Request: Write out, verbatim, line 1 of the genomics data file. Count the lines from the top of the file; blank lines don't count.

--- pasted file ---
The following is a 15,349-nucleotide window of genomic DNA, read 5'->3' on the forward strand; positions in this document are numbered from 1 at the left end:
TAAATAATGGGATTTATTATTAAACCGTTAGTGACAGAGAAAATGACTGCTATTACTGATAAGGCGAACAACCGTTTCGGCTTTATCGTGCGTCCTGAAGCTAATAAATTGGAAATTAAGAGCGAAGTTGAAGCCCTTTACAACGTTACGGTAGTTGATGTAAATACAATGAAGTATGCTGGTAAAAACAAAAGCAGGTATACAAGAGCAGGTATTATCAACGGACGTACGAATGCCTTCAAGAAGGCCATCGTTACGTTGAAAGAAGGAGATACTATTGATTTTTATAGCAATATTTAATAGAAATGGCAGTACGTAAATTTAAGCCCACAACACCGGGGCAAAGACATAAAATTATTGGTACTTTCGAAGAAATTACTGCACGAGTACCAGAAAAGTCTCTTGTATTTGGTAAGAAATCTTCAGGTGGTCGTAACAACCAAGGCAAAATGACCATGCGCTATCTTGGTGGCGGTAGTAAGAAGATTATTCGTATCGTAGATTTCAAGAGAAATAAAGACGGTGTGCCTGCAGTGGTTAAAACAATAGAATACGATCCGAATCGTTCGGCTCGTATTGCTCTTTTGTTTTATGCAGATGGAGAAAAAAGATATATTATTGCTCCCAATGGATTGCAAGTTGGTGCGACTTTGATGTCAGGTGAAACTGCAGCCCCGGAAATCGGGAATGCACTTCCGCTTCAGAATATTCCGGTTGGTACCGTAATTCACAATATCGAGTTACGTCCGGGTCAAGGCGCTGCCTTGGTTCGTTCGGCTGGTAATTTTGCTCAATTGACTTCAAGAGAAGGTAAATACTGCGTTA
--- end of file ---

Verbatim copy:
The following is a 15,349-nucleotide window of genomic DNA, read 5'->3' on the forward strand; positions in this document are numbered from 1 at the left end: